Cllr Cunningham raised the state of the road at last week’s Ardee Municipal Council meeting. “Everrit’s Lane has to be seen to be believed. It is the road that links the Kells Road and Oriel Road in Collon. The road has obviously been neglected for many years and needs upgraded as a matter of urgency.”
Cllr Cunningham who visited the scene this week said “When it rains, its many potholes fill up quickly with rain water making them impossible to see until you actually hit them with your wheels.”
But that is not the only problem. “Because the drainage at the side of the road is so overgrown there is nowhere for the excess surface water to go so the road quickly becomes like a fast flowing river which cuts away further at the road each time it rains and carries some of the surface away making the road even worse.” Cllr Cunningham described the road as a “nightmare and I wonder how the emergency services would cope if they find themselves in the unenviable position of having to use this road.
It is bad enough for local residents who have some local knowledge and have learned where to swerve to avoid the worst of the potholes.”
“It is a matter of urgency that this road is resurfaced and that the drainage receives immediate attention
Louth TD Gerry Adams yesterday joined a nurses picket at the Rotunda in Parnell Square and later at Louth County Hospital in Dundalk.
Speaking during statements in the Dáil on the Nurses Strike Teachta Adams said: “I want to express my support for the Nurses and Midwives of the INMO and the Psychiatric Nurses. The nurses and midwives on the picket line don’t want to be on strike.
However, it is clear from the overwhelming public support they are receiving that people, including patients who are being affected by the strike, don’t blame the nurses. They understand that nurses have been badly treated by successive governments. They know our health services are in crisis. They accept that this industrial action is about providing a health service fit for purpose and capable of treating patients effectively and efficiently. They also accept that without significant changes in pay, that the core problems of recruitment and retention of staff, and of patient safety, will not change. In that situation the nursing shortage and the crisis in the health service, will only get worse. Fine Gael has had almost eight years to address the recruitment and retention crisis.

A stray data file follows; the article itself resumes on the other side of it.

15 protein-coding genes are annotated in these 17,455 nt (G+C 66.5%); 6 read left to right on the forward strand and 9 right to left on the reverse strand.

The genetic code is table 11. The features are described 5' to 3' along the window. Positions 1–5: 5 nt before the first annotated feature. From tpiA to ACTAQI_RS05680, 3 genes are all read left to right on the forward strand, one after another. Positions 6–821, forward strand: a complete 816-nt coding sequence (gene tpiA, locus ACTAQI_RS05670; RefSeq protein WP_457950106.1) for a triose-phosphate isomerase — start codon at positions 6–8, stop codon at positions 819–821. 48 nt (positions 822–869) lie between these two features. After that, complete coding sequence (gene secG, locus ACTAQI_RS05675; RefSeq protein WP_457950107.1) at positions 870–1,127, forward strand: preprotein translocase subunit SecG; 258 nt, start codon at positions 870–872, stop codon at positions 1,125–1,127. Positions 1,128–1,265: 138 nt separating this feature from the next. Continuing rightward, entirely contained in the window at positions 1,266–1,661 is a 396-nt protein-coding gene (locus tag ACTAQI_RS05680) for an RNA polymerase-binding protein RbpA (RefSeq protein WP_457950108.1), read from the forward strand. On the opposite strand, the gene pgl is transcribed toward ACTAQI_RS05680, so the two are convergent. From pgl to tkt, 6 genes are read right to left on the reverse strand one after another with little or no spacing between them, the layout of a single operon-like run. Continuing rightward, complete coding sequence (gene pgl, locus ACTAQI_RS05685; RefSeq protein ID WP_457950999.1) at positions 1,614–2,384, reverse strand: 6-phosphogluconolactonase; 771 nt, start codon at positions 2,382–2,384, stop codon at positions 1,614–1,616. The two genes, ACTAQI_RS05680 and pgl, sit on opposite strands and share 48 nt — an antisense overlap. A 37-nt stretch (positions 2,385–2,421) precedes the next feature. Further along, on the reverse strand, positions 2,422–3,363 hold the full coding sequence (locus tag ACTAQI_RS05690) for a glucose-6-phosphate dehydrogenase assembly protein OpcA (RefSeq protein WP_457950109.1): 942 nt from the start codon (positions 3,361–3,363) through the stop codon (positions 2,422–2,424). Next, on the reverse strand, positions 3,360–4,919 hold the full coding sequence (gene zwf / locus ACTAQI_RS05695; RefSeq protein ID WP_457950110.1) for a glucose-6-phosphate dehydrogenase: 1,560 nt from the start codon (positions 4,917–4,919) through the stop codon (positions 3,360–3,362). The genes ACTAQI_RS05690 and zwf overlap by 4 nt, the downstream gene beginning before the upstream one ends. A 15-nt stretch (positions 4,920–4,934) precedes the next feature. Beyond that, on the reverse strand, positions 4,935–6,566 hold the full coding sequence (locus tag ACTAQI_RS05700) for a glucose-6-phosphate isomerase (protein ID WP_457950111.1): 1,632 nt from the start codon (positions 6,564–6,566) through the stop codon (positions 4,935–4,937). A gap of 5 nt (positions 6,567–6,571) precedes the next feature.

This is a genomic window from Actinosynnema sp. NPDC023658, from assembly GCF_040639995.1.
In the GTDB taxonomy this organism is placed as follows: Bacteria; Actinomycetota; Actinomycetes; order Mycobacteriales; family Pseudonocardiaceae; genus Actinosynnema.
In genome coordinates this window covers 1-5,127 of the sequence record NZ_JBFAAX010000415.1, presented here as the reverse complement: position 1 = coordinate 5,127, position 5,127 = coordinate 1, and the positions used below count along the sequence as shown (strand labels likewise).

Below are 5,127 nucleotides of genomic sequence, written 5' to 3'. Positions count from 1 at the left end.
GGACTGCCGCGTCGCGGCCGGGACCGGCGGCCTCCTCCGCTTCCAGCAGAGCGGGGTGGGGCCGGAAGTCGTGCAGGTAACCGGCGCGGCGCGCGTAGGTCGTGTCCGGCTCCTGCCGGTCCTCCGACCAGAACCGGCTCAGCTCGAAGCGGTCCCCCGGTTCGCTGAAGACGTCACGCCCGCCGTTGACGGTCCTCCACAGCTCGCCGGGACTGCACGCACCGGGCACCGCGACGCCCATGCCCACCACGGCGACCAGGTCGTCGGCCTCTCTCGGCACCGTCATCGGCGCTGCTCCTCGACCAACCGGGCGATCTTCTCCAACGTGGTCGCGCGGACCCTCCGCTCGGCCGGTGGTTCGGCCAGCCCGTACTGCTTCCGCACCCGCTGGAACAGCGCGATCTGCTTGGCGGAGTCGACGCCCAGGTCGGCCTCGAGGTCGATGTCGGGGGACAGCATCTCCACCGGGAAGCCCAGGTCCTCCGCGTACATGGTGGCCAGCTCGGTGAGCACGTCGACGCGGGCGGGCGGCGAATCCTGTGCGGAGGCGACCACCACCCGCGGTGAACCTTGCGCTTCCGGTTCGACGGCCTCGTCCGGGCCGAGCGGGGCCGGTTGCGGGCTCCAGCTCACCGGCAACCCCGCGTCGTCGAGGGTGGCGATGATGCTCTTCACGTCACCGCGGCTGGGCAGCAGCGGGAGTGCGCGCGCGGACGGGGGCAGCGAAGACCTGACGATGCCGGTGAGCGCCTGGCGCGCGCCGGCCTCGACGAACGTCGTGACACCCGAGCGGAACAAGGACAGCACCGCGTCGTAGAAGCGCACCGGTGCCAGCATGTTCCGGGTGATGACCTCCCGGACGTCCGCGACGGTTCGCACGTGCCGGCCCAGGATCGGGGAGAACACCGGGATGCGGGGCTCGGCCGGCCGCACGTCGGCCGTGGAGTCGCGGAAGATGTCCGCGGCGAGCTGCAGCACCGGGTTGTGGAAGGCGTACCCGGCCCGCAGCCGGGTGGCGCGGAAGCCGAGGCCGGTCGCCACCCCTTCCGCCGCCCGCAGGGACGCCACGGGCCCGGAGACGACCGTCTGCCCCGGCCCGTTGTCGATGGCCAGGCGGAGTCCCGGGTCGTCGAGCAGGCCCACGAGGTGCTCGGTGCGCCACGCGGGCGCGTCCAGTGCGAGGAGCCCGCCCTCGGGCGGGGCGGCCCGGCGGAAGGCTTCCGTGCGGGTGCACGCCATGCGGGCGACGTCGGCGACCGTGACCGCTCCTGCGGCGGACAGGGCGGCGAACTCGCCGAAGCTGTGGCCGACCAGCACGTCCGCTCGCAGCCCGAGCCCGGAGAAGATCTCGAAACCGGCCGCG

This government is presiding over the scandal of overspend at the new Children’s hospital. The Taoiseach argues that it is value for money. At the same time he rejects the demands from the nurses.
This government has no problem with landlords, bankers, vulture funds making big profits but denies nurses. Last year, Sinn Féin introduced a Private Members’ motion on the pay and recruitment of nurses and midwives. It was unanimously passed but its recommendations were ignored. The unions have proposed sensible and responsible solutions which if adopted by government and the HSE would end the industrial action and improve conditions for staff and patients within the health service. They have been ignored.
It is up to Minister Donohue and Minister Harris to engage with the INMO and PDA and find resolutions based on workable proposals that address the key issues at the heart of this crisis: pay, and the recruitment and retention of nurses and midwives.
As for Fianna Fáil – the confidence and supply party – their protestations at Fine Gael’s incompetence and arrogance ring hollow. Fine Gael is only in government because Fianna Fáil supports them and their policies”.
The cookie settings on this website are set to "allow cookies" to give you the best browsing experience possible. If you continue to use this website without changing your cookie settings or you click "Accept" below then you are consenting to this.